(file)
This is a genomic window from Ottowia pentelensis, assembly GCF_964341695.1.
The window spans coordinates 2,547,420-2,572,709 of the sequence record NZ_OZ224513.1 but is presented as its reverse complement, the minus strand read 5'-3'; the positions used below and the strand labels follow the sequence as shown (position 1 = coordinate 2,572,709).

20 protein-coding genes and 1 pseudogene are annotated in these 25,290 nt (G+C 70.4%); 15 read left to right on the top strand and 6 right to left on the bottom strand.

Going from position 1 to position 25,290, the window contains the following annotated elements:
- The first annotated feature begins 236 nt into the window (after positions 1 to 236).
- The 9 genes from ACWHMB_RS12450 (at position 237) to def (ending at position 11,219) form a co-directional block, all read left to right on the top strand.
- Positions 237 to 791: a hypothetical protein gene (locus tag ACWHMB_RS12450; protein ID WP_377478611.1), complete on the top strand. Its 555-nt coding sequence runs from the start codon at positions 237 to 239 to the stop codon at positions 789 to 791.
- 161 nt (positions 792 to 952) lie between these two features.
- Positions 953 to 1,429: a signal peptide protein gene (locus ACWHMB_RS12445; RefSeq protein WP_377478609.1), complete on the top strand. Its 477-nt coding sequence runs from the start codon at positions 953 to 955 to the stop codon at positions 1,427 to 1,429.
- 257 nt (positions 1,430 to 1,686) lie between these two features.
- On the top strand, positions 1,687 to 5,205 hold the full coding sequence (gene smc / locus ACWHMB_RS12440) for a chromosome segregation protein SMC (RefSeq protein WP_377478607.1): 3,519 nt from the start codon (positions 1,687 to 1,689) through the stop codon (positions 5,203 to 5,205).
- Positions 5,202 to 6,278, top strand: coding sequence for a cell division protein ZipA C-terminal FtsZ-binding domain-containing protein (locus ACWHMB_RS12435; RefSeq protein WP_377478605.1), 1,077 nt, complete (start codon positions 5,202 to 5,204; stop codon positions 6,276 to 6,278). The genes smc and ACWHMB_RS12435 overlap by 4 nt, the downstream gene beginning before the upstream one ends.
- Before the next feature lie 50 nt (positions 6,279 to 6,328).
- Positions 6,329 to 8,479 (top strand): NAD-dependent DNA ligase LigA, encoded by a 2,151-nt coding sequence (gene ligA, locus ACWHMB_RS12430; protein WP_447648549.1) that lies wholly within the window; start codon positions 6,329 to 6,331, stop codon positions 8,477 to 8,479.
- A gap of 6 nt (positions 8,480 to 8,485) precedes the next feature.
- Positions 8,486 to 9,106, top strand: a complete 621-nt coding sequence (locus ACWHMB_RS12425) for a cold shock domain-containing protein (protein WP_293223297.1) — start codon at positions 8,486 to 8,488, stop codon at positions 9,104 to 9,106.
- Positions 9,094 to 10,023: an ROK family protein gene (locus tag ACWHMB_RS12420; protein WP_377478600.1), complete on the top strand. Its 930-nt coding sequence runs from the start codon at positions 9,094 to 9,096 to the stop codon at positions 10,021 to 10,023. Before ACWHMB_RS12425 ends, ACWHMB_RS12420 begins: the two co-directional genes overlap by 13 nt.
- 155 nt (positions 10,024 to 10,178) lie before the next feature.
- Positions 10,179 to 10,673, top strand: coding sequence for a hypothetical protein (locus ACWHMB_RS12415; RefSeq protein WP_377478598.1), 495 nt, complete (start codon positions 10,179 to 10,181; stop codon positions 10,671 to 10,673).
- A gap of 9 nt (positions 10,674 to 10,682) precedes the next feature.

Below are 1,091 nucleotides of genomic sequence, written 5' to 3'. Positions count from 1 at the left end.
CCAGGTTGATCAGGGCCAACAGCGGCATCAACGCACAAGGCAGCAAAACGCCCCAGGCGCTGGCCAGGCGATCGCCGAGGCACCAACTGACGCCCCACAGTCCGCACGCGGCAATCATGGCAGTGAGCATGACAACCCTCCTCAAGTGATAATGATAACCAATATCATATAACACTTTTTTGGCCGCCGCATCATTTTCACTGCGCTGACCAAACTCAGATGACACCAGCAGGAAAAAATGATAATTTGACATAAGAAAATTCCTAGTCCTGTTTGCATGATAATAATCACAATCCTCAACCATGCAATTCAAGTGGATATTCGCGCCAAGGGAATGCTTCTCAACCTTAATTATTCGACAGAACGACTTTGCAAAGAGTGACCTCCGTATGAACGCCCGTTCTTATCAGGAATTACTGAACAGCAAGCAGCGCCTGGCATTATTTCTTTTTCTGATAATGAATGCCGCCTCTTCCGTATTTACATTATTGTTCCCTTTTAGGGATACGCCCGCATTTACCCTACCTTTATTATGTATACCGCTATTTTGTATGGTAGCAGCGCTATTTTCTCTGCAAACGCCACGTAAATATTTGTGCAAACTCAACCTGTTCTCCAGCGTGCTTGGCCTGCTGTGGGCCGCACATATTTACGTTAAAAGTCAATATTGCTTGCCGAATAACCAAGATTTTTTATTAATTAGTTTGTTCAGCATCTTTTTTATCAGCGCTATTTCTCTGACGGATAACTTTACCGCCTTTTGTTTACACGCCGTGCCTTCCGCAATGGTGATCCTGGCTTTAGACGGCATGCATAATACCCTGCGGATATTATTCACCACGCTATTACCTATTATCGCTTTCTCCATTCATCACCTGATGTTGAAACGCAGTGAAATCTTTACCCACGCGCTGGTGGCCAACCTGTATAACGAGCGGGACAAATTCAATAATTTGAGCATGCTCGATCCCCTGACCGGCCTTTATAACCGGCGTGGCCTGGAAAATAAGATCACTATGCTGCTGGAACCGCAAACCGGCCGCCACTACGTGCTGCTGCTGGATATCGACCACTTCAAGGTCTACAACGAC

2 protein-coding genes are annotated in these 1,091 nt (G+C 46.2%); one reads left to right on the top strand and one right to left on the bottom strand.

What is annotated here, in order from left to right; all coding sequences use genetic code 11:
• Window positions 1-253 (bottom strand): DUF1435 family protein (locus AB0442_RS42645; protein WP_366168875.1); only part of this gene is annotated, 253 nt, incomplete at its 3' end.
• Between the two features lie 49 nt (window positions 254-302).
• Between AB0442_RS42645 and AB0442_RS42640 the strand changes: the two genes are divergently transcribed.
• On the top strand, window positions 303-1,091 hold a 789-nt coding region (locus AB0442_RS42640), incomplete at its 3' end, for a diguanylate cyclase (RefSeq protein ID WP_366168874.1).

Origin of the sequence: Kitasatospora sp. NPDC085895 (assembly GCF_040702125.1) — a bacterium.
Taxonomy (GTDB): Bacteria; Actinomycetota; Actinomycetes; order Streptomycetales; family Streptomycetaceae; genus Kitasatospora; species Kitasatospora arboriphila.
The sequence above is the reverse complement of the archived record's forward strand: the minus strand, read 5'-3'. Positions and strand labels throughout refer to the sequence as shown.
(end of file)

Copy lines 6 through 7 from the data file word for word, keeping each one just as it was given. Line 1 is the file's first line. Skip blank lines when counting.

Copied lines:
- The 9 genes from ACWHMB_RS12450 (at position 237) to def (ending at position 11,219) form a co-directional block, all read left to right on the top strand.
- Positions 237 to 791: a hypothetical protein gene (locus tag ACWHMB_RS12450; protein ID WP_377478611.1), complete on the top strand. Its 555-nt coding sequence runs from the start codon at positions 237 to 239 to the stop codon at positions 789 to 791.